CATES v. DONAHUE

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Supreme Judicial Court of Maine.

Nichole CATES v. William J. DONAHUE Sr.

Decided: March 01, 2007

Panel:  SAUFLEY, C.J., and CLIFFORD, DANA, ALEXANDER, CALKINS, LEVY, and SILVER, JJ. Majority:  SAUFLEY, C.J., and CLIFFORD, ALEXANDER, CALKINS, LEVY, and SILVER, JJ. Dissent:  DANA, J. Daniel L. Cummings, Norman, Hanson & DeTroy, LLC, Portland, for appellant. Appellee did not file a brief.

[¶ 1] William J. Donahue Sr. appeals from a judgment of the District Court (Biddeford, Foster, J.) granting a protection from harassment order 1 to Nichole Cates.   Donahue contends that:  (1) in a protection from harassment proceeding, he cannot be held personally responsible for actions by his employees or agents;  and (2) there was insufficient evidence of harassment.   We affirm the judgment.

I. THE RECORD

[¶ 2] The protection from harassment hearing apparently was not recorded.   Because no transcript could be created, Donahue and the court acted properly in implementing M.R.App. P. 5(d) to prepare a statement of the evidence in lieu of a transcript upon which we can evaluate the claims on appeal.2  Donahue filed a statement of the evidence with separately numbered paragraphs indicating each relevant point about which he and Nichole Cates had testified.   The court reviewed Donahue's statement of the evidence, made some modifications and additions to it based on its recollection of the proceedings, and approved the statement as modified to become the record of the proceedings pursuant to M.R.App. P. 5(d).  The preparation of the statement of the evidence in lieu of a transcript reflected good practice by both Donahue and the District Court to create a record as authorized by M.R.App. P. 5(d).

II. CASE HISTORY

[¶ 3] The court-approved record indicates the following:  Donahue and his wife own a business called Five Star Auto Sales.   He sought to repossess a vehicle being operated by Nichole Cates and her husband, even though rightful ownership of the vehicle may have been disputed.   All of the actions relevant to these proceedings were taken by Five Star employees or a private investigator retained by Donahue to attempt to repossess the vehicle.   Donahue personally took none of the actions that are the subject of this dispute.

[¶ 4] In one of a series of events that led to Cates filing the harassment action, a Five Star employee called Cates at home, falsely representing himself to be an agent of Home Depot.   The caller advised Cates that she could claim a $2500 prize if she appeared at Home Depot within half-an-hour.   Cates called Home Depot and was advised that the call to her was a scam, and the statement about an available prize was false.   Shortly thereafter, a truck with Five Star dealer plates drove slowly past Cates's home, turned into her driveway, pulled out, and drove off slowly.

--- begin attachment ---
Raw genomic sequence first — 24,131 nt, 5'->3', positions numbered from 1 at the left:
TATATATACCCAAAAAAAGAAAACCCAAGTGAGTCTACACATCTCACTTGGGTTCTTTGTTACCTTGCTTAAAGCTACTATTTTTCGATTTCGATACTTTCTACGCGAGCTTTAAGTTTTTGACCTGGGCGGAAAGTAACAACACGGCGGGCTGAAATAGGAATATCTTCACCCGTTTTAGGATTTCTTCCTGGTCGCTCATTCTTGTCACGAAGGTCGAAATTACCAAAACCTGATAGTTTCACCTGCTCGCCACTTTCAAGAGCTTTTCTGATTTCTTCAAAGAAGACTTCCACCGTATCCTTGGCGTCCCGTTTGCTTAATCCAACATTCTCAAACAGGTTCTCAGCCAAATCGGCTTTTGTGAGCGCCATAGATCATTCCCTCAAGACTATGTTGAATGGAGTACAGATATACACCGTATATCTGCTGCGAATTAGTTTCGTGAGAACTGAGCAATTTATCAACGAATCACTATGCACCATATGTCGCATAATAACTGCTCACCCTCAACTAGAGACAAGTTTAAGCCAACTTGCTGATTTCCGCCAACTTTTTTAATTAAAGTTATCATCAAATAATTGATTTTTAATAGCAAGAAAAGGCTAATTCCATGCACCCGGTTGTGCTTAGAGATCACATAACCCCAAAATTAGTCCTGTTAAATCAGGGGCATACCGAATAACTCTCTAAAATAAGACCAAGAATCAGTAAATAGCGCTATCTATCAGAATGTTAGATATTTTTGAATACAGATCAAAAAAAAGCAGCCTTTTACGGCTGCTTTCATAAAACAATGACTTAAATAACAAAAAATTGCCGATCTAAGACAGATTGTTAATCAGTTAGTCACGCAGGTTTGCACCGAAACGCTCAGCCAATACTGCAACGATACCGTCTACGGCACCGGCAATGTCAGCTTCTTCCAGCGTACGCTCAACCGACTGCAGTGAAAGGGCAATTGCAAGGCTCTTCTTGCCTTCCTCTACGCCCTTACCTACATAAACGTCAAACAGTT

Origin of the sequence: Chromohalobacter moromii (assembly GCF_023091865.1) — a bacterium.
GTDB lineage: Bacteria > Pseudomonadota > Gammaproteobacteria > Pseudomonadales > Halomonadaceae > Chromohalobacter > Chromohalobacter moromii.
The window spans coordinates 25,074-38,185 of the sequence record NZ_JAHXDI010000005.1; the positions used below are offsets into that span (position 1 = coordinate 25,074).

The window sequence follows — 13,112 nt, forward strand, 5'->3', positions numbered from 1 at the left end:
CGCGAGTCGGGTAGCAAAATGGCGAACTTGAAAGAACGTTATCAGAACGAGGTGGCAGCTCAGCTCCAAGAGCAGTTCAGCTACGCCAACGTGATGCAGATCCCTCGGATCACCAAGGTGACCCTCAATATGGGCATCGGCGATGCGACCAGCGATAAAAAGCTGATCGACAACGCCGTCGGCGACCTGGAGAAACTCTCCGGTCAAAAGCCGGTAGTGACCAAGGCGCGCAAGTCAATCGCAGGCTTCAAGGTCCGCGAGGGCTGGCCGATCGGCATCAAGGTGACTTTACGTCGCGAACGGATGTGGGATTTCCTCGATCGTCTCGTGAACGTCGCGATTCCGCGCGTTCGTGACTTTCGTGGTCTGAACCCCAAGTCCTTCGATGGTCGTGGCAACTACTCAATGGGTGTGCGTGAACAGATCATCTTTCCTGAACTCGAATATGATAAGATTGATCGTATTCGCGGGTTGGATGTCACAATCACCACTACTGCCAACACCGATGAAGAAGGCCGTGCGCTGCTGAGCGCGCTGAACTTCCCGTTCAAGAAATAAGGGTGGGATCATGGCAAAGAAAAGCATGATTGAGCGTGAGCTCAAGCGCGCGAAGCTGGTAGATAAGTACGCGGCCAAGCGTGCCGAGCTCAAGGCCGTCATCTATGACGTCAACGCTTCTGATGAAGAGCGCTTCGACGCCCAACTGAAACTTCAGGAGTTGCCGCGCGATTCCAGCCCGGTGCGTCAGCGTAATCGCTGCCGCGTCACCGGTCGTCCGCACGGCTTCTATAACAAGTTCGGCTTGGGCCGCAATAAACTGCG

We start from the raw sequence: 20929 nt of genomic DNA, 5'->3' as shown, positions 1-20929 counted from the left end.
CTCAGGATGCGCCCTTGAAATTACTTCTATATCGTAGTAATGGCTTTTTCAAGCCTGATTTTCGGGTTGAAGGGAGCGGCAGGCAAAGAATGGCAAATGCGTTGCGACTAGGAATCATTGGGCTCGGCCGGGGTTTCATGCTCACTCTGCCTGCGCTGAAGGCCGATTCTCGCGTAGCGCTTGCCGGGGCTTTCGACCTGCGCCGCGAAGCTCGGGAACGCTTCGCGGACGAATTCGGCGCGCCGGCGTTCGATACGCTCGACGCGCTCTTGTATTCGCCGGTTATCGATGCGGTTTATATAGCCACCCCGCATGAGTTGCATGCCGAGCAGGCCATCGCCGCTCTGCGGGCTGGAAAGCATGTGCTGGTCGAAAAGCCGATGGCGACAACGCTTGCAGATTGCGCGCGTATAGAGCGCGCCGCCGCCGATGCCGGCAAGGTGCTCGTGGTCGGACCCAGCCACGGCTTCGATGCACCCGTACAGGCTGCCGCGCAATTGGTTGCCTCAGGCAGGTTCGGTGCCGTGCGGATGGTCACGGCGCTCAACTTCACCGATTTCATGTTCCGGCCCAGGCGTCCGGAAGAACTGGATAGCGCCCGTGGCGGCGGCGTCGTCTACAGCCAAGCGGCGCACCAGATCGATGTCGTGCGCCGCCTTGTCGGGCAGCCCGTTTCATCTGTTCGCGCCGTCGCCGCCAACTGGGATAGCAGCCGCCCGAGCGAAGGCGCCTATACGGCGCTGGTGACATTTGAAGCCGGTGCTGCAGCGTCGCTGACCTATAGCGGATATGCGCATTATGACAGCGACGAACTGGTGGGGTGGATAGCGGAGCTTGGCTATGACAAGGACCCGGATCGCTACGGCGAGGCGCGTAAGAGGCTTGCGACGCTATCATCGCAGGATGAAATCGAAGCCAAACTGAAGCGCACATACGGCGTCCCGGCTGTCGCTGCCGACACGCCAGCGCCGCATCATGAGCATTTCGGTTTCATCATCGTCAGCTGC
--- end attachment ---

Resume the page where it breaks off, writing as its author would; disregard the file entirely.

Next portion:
[¶ 5] On two other occasions, Cates was followed by a Five Star vehicle as she drove around town.   In one instance, the vehicle following Cates drove off after she entered a shopping center parking lot.   On the other occasion, the vehicle following her drove off after she entered a police station parking lot.   In a separate incident, Cates observed an individual walking in her driveway near her vehicle.   Cates locked the vehicle using a remote control device, at which point the individual near the vehicle fled into nearby woods.   Concerned about this conduct, Cates called the police who came to her home, took a report, and followed the tracks into the woods.   Later that day, the same individual appeared in Cates's driveway and took the vehicle.   The day after the repossession, a Five Star truck drove slowly past Cates's home.   These events caused Cates to become sufficiently fearful that someone might attempt to break into her home that she had the locks changed and a security system installed.

[¶ 6] Based on these actions, Cates filed a protection from harassment complaint against Donahue.   After a hearing at which Cates and Donahue appeared and testified, the court found that Cates had been harassed by Donahue and issued a protection from harassment order, barring Donahue from contacting or harassing Cates.   Donahue then brought this appeal.

III. LEGAL ANALYSIS

A. Personal Responsibility of Donahue

 [¶ 7] Donahue personally took none of the actions that led Cates to file her protection from harassment action.   However, each of the actions at issue was taken by an employee of Donahue's or a private investigator acting on behalf of Donahue and Five Star. A person may be held responsible for actions taken by his employees or agents acting at his direction or on his behalf.   See Advanced Constr. Corp. v. Pilecki, 2006 ME 84, ¶ 13, 901 A.2d 189, 195 (discussing individual responsibility of corporate officers);  Page v. Boone's Transp., Ltd., 1998 ME 105, ¶ 5, 710 A.2d 256, 257 (discussing elements of agency);  Williams v. Inverness Corp., 664 A.2d 1244, 1246-47 (Me.1995) (discussing apparent agency liability).

 [¶ 8] The summary nature of the protection from harassment proceedings does not change this rule.   The District Court could properly conclude that an individual who authorizes employees or agents to harass another individual may be equally responsible with the perpetrators of the harassment for any harassment.

B. Sufficiency of the Evidence

 [¶ 9] In evaluating a claim of insufficiency of the evidence to support a judgment, we view the evidence and inferences that may be drawn from the evidence from the perspective most favorable to the court's judgment.   Pratt v. Spaulding, 2003 ME 56, ¶ 10, 822 A.2d 1183, 1186.   This rule does not change when our review is based on a court-approved statement of the evidence rather than a transcript.   See Tsoulas v. Liberty Life Assurance Co. of Boston, 454 F.3d 69, 75-76 (1st Cir.2006) (when parties have agreed to facts, and their dispute concerns inferences that might be drawn from those facts, the standard of review is clear error review).